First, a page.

Fighting back against automated attacks

Relying on automation – that is, tools using artificial intelligence and machine learning to perform repetitive tasks rapidly and process enormous volumes of data – has become a key strategy in a new campaign by hackers to steal your data.  Hackers can likewise use it to launch countless attacks on system vulnerabilities.  Many of these attacks are perpetuated by bots, which exponentially multiplies the volume of cyber attacks to a previously unknown scale.  Small to medium sized businesses (SMBs) are particularly vulnerable: in 2022, at least 68% of bots gained access to sensitive data, while the year prior, SMBs received 5.5 times more visits from bots than real users.  

In recent months, GitHub, a platform that allows developers to create, store, manage and share their code, has registered anywhere from 100,000 to possibly over a million malicious copycat repositories.  This entails copying and reuploading existing repositories once the bad actors have infected them with malware.  Developers with their plates full can all too easily mistake these shams for the real repo they are trying to download. 

The result is unsurprising.  Their own software projects become compromised.  And when rolled out down the lines, their clients unwittingly receive a product full of risks.  This in turn can affect customers even further down the line, thus creating an entire supply chain suspended over quicksand.

Another benefit of employing automation is that the cyber criminals can launch a massive barrage of these Trojan horses, similar to the sheer overwhelming volume of a DDoS or credential stuffing attack.  This has the added effect of hindering GitHub’s cleanup efforts.  Though most of the repos get removed within hours of posting, even a 1% remainder that can evade detection among the millions amounts to thousands of repositories of malicious code.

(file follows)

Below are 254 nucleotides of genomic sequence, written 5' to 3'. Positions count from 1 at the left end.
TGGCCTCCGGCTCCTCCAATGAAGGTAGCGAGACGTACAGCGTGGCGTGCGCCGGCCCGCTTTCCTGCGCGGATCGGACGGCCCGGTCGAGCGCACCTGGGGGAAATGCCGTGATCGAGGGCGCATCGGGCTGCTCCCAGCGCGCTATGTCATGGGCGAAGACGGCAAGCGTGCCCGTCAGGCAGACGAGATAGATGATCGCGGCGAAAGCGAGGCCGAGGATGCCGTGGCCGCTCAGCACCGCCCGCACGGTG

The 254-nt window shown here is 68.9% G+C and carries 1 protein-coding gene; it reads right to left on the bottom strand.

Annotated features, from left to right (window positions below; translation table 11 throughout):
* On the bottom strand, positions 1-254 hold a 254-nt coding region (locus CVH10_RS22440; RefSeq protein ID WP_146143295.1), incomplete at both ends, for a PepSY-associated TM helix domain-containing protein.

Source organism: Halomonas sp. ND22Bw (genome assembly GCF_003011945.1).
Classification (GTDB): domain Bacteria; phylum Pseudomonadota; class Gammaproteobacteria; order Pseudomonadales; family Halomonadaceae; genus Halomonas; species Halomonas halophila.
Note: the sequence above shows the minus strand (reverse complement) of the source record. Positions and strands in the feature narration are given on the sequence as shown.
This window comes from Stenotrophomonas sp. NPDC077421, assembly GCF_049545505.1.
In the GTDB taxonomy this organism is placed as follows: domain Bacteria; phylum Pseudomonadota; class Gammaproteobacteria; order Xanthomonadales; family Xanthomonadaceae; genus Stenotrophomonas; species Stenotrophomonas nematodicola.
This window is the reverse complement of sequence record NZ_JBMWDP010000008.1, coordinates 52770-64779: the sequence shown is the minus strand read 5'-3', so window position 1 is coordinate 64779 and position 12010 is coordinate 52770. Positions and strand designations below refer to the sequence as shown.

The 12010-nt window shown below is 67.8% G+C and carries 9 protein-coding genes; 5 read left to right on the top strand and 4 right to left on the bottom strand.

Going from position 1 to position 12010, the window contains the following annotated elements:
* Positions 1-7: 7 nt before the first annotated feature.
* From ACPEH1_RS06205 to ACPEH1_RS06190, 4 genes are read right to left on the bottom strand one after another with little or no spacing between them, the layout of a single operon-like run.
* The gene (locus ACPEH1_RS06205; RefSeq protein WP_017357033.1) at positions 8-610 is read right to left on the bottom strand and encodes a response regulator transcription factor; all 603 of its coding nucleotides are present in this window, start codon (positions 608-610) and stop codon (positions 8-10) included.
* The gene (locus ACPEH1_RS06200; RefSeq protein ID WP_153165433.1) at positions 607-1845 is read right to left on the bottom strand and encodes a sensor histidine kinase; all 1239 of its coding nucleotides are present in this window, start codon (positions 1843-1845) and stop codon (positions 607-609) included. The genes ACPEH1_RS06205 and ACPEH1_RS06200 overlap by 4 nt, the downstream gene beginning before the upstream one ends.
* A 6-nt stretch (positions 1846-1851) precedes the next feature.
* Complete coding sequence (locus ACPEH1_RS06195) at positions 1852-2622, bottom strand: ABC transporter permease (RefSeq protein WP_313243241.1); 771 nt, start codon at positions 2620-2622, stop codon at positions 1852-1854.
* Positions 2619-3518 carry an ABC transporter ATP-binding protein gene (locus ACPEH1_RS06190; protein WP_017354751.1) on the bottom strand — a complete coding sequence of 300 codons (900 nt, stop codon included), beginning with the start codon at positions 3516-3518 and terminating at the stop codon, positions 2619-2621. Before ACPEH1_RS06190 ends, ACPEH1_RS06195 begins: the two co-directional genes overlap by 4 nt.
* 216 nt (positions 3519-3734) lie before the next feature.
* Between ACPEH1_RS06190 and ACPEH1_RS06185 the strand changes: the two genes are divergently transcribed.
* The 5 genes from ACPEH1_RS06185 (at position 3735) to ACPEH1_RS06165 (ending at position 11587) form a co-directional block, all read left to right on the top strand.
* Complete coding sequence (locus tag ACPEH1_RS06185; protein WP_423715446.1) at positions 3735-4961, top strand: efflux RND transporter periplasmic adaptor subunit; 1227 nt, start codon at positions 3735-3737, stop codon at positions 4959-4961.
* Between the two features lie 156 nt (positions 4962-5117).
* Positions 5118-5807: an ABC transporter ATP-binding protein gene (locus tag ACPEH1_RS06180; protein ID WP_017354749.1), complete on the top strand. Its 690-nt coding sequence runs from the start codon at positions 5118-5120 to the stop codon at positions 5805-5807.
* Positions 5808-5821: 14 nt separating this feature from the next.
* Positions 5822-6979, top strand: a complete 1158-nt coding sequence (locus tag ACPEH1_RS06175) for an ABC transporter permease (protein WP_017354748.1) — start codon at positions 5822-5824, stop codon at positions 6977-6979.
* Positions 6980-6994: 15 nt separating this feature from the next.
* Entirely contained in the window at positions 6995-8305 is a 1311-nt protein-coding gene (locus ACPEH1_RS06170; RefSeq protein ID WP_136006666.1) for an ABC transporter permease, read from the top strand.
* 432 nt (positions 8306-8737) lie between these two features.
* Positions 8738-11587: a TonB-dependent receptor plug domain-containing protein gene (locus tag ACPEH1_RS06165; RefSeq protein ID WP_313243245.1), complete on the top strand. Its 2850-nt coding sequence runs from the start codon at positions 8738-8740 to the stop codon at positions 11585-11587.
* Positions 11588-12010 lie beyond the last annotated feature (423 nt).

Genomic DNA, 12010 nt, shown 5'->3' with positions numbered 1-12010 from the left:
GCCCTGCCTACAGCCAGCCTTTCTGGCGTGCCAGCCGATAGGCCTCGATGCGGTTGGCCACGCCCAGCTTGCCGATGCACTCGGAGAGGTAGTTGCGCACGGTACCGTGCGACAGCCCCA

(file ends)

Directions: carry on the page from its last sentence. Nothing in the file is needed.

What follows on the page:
Furthermore, the privacy offered by a source like GitHub does have the downside of allowing cyber criminals to work more freely.  Indeed, GitHub hosts over 420 million repositories and 100 million developers, according to a spokesperson.  Slipping through the cracks becomes easy for a number of detection targets, which can hide among the vast numbers of repos.  Users logging into GitHub could thus have their PCs very quickly infected by malware, without even knowing.  The same goes for those further down the chain, who will be even more in the dark but just as vulnerable.

Organizations need to have clearly communicated data security policies in place to protect themselves from this sort of threat.  Of course, even the most well informed postures mean nothing if the data inside is left unencrypted for any hackers who breach the perimeter.  To secure this data, NetLib Security’s Encryptionizer solution offers transparent encryption of stored data across all environments: physical, virtual and cloud.  Cyber threats can lurk in any stage of the supply chain; a strong layer of data encryption that integrates seamlessly with operations and requires no additional programming is a critical defensive component against overwhelming breaches.


By: Jonathan Weicher, post on March 7, 2023
Originally published at: https://www.netlibsecurity.com
Copyright: NetLib Security